Ovarian Cancer. The two words have a profound ability to cast a pall over things. Literally. Even a luncheon staged to celebrate life and raise funds for researching prevention or a cure. Even a luncheon that stands as a tribute of a daughter’s love for her mother and a testament to our compulsion, as women, to “Do Something,” especially when confronted by a most out-of-control situation involving people we love.
The symptoms are silent. The disease is deadly. And Hope, while essential, often seems entirely misplaced in light of the odds against survival. My mother lost her best friend to ovarian cancer 30 years ago; and I lost mine last year. I went to this second annual luncheon to raise funds for ovarian cancer research to stand up and be counted for both of them; and I went to stand by another friend diagnosed two years ago. They should have served wine; perhaps it would have helped (though, yes, I know, the sugar in wine feeds those killer cancer cells; we should abstain).
It wasn’t so much that things were grim; it was how determined we all were that they wouldn’t be. But how could it be fun? How could we feel better for weeping with one man whose wife was dead, even though we then got to “celebrate” another woman’s six-year survival and determination to live each day not as if it were her last, but as the first of the rest of her life? I couldn’t quite wrap my head around that; I was still fighting nausea as I focused on her short, gray, post-chemo hair that looked just like my friend Jan’s a year ago. I couldn’t imagine how the other survivors at this sold-out event could choke down the chicken on their plates remembering what they’d been through and knowing – seeing in living color, albeit only in photographs – what’s ahead.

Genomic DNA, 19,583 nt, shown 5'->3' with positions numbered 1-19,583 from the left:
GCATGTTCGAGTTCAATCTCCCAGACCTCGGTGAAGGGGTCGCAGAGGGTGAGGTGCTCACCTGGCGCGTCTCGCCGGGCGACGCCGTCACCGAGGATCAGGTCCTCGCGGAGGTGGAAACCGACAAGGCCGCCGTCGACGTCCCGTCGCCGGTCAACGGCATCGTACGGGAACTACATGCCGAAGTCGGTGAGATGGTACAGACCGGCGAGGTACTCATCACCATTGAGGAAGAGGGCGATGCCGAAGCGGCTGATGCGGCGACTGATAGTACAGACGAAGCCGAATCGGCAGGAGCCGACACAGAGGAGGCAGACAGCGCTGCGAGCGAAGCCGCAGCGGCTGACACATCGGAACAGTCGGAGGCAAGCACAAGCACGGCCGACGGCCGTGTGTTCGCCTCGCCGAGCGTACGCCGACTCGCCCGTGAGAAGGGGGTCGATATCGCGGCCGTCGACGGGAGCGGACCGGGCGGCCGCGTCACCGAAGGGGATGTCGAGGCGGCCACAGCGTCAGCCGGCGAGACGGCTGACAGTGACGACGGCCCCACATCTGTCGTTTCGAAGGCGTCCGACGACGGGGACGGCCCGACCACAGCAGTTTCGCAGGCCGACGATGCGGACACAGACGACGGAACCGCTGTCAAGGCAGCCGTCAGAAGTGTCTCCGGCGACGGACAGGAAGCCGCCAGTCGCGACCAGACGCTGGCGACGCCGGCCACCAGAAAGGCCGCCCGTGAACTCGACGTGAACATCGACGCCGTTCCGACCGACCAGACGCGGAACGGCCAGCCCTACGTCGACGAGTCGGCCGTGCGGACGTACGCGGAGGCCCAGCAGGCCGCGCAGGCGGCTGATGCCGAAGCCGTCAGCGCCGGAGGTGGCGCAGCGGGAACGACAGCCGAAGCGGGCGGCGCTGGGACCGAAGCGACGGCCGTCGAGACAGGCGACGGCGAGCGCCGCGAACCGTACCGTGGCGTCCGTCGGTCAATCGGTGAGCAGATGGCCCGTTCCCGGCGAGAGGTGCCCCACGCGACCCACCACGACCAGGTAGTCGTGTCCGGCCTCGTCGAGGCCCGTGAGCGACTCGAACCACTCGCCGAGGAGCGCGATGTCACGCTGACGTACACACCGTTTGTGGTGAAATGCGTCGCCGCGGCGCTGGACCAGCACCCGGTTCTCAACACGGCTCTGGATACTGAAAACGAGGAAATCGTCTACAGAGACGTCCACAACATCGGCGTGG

Maybe it helps to know there’s $100,000 more available now for research efforts at M D. Anderson in Houston. Ladies, a single course of chemo treatment costs that much! What were we doing?! What are we thinking?! It’s so Old School, so terribly reminiscent of our mothers’ PTA bake sales to run our schools. They actually tried to educate the next generation selling cupcakes. Has nothing changed? Here we are trying to save the next generation with $75 chicken and chocolate mousse. No wonder I left San Antonio feeling so powerless; it wasn’t just that we have no control over the disease and the way it ravages our sisters; it’s knowing how ineffective we’re being, even as we try to respond.
People with cancer fight courageous battles; it says so all the time in their obituaries. And women with ovarian cancer, according to their friends’ tributes, never complain. I wonder if I have some immunity from the disease simply because I am not brave and I know I will bitch all the way to the end. Courage and dignity are good things – don’t get me wrong – but significant, meaningful, no-holds-barred research into the causes and cures of this and all other cancers would be better. It’s not just women, after all. I read my husband’s Class notes last night (which I do as a Sociological Study of people his age who went to schools like his) and they were grimmer than the luncheon: Four classmates dead at 61 from an assortment of cancers which they, too, had fought courageously. No other news.
Let’s drop the courage bit. Let’s fight down-and-dirty. With everything we’ve got. Let’s face up to the contributing environmental factors. To the efficacy of drugs sold for hundreds of thousands of dollars to eke out one more week. To our failure to invest the appropriate resources (funding medical research, while tax advantageous, cannot be left to charity; it is in the national interest and needs to be a budget priority). To the gross ignorance about how cancer works. To the fact that our most advanced treatments will, some day (and we can hope and pray it’s soon, but I don’t know) look to future generations the same way using leeches looks to us. We feel out of control because we are. We have not, as a society, or as a nation, taken control of this plague. And that luncheon this week cast such a pall over me, I finally realized it. We need to do so much more. We need to get some priorities realigned. Wars and financial meltdowns are compelling distractions, to be sure. But we’re talking Life and Death.
comments powered by Disqus
by Ann Sentilles
September 11th, 2009